Parade rest is the relaxed ready position. The feet are shoulder width apart. The left palm is facing out. The right palm is facing in toward the body. The hands are approximately 6 inches from the ends of the baton.
The port position is a ready position. It is particularly well suited for individual defense. The right hand and forearm are parallel to the ground. The left hand is level with the left shoulder. The striking end of the baton bisects the angle between the neck and the left shoulder. The baton is held approximately 8 inches from the body. The feet are shoulder width apart.
The on-guard position is the ready position. It should not be maintained for long periods of time because it is tiring. To assume the position, the left foot is placed forward of the right foot. The feet are spread apart, and the knees are slightly bent. The right hand and the butt end of the baton are placed snugly against the hip. The body is bent slightly forward at the waist. The left arm is bent so that the forearm protects the soldier's throat area, yet allows a thrust to be made.
Control forces use one of four techniques when employing riot batons in offensive operations. They perform the short thrust, the long thrust, the butt stroke, or the baton smash.
The short thrust is made from the on-guard position. The body is thrust forward rapidly by advancing the left foot. The left arm is snapped straight, driving the striking end of the baton into a selected vulnerable point of the opponent's body. The soldier must never direct the thrust directly at the central throat area because it can cause permanent injury or death. The soldier returns to the on-guard position after delivering the short thrust.
The long thrust is made from the onguard position. The body is thrust rapidly forward by advancing the right foot. The baton is held in the right hand. The baton is snapped forward, driving the striking end of the weapon into a vulnerable point of the opponent's body. The soldier returns to the on-guard position after delivering the long thrust.
The butt stroke is delivered from the on-guard position. The right hand is elevated until the baton is almost parallel to the ground. The butt stroke is made by advancing the body rapidly off the right foot. The right arm is snapped straight. The butt end of the baton is driven to the left, striking the opponent's shoulder, chest, or jaw. The left hand is kept even with the left shoulder. The butt stroke may be fatal to the opponent if either the side of the neck or the head is struck. After delivering the butt stroke, the soldier returns to the on guard position.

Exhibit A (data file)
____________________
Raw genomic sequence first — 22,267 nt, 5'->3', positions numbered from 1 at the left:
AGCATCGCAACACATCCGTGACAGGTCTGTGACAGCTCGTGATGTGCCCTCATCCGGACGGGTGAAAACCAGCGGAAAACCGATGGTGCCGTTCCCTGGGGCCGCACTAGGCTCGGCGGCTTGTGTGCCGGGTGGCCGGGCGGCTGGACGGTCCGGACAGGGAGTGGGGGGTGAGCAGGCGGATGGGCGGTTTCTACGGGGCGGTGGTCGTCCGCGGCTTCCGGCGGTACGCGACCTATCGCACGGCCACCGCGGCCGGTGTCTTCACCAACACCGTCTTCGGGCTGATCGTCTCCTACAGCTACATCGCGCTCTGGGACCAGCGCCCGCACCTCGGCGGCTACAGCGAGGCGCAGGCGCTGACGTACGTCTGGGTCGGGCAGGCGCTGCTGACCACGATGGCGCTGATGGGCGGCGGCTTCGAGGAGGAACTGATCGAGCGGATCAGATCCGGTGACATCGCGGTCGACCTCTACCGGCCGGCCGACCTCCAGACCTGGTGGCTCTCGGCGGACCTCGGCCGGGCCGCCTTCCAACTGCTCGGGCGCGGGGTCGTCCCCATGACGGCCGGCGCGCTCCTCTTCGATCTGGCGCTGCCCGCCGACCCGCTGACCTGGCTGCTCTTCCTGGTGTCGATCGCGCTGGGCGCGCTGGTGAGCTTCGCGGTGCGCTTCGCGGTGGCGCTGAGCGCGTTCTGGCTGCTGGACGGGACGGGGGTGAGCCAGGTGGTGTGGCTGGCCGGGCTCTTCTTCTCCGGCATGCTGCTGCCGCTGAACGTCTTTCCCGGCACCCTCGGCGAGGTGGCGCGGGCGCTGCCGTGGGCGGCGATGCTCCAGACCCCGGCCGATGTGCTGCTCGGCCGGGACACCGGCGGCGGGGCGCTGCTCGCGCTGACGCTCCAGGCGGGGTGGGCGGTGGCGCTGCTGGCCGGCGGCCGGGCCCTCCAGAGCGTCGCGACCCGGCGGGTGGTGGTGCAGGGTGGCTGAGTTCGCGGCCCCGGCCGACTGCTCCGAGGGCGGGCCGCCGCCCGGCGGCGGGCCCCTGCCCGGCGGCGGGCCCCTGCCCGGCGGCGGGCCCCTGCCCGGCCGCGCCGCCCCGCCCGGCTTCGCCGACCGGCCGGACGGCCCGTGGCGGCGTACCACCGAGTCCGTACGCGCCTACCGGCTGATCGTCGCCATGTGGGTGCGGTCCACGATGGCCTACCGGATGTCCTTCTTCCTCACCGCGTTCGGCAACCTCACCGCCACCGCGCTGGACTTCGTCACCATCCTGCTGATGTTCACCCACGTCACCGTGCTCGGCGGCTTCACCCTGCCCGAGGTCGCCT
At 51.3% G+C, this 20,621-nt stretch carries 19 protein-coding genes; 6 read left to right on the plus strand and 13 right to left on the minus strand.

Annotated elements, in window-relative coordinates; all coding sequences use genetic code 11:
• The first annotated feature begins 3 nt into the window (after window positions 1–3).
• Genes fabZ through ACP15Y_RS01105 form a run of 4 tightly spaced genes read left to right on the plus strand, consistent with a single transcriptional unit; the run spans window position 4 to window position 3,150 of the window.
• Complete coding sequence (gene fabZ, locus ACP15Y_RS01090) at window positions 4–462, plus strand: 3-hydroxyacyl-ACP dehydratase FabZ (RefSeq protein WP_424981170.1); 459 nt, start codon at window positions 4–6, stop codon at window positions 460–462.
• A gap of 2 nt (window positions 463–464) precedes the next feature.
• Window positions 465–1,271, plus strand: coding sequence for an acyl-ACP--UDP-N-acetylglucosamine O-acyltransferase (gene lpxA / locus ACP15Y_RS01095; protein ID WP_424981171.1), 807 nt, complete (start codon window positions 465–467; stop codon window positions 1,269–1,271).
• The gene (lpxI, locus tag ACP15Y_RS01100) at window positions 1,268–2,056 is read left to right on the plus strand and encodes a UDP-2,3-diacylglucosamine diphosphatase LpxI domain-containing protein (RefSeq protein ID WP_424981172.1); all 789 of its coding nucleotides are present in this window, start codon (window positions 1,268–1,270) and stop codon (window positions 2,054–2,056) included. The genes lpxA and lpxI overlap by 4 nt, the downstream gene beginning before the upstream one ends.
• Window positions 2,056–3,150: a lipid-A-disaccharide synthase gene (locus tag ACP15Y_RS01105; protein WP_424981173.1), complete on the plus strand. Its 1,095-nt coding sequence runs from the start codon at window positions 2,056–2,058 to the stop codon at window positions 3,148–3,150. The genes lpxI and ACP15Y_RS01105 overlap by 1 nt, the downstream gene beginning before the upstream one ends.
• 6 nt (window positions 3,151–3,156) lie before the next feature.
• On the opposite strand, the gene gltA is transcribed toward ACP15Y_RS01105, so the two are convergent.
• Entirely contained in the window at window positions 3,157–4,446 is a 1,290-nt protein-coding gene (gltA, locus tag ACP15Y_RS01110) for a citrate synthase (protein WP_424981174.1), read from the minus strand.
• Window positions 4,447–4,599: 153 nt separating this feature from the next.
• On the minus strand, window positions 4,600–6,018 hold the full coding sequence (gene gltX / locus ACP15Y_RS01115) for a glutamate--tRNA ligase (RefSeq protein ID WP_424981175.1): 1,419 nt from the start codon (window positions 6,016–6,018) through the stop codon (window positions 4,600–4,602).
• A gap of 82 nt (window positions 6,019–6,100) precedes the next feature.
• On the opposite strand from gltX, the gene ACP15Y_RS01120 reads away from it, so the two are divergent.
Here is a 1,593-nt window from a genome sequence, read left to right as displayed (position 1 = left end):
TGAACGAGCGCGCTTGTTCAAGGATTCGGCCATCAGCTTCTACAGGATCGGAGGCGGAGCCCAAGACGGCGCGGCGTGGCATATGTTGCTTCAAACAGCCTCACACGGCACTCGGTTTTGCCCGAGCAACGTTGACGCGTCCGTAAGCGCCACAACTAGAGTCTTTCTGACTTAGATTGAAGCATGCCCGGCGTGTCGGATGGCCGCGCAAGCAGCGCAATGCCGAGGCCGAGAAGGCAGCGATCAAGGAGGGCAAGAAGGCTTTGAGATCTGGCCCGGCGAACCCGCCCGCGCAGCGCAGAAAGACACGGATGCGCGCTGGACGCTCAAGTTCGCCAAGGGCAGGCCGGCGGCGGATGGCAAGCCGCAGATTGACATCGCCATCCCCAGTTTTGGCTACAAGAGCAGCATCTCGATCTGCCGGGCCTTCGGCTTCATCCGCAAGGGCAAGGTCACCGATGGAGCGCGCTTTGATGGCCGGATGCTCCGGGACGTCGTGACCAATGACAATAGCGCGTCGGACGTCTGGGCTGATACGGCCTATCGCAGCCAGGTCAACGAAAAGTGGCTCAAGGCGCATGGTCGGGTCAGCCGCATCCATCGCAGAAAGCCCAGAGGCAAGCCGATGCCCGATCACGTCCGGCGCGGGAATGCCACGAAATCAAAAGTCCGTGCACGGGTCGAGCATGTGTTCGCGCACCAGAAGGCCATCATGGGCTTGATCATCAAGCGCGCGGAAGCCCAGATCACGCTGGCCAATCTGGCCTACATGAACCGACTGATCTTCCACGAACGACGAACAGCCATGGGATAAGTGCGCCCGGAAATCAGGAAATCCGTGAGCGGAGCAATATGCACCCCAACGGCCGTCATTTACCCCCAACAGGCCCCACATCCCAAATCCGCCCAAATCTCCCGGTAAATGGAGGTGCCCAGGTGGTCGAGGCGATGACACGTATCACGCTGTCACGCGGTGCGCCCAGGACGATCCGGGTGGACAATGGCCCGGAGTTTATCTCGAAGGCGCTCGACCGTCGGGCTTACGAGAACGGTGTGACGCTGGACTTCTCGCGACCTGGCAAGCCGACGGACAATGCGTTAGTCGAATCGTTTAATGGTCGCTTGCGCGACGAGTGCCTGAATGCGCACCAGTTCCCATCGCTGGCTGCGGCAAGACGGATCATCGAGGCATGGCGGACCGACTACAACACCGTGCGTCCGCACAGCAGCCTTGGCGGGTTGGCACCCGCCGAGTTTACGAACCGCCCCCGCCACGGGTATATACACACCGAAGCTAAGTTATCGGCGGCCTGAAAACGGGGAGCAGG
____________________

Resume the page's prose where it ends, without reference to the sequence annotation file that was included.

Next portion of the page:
The baton smash can be delivered from the parade-rest, the port, or the on-guard positions. The baton is held horizontal to the ground, approximately chest high. The smash is executed by advancing the left foot rapidly. Both arms are snapped straight, smashing the length of the baton across the opponent's chest. After delivering the smash, the soldier returns to the on-guard position.
In some situations, troops may have to employ the riot baton to defend themselves. They may have to defend against armed or unarmed attackers. The defensive techniques enable troops to defend against blows to the head, jabs to the body, stabs, and hand holds.
DEFENSE AGAINST BLOWS TO THE HEAD
To defend against a blow to the left side of the head, the soldier starts from the parade-rest, port, or on-guard position. He smartly snaps the left hand to the left side of the body and the right hand up and to the left. The baton is then in a nearly vertical position that blocks the opponent's blow.
Immediately after blocking the opponent's blow, the soldier snaps both arms up and level with the baton. The left hand is near the left shoulder, and the right hand is in front of the left shoulder. The grip end of the baton is pointing towards the opponent. The soldier is now in position to execute a jab or a smash. The body is driven forward. The right hand is snapped straight, driving the grip end of the baton into the opponent's upper body, avoiding the head. After delivering the jab or smash, the soldier returns to the on-guard position.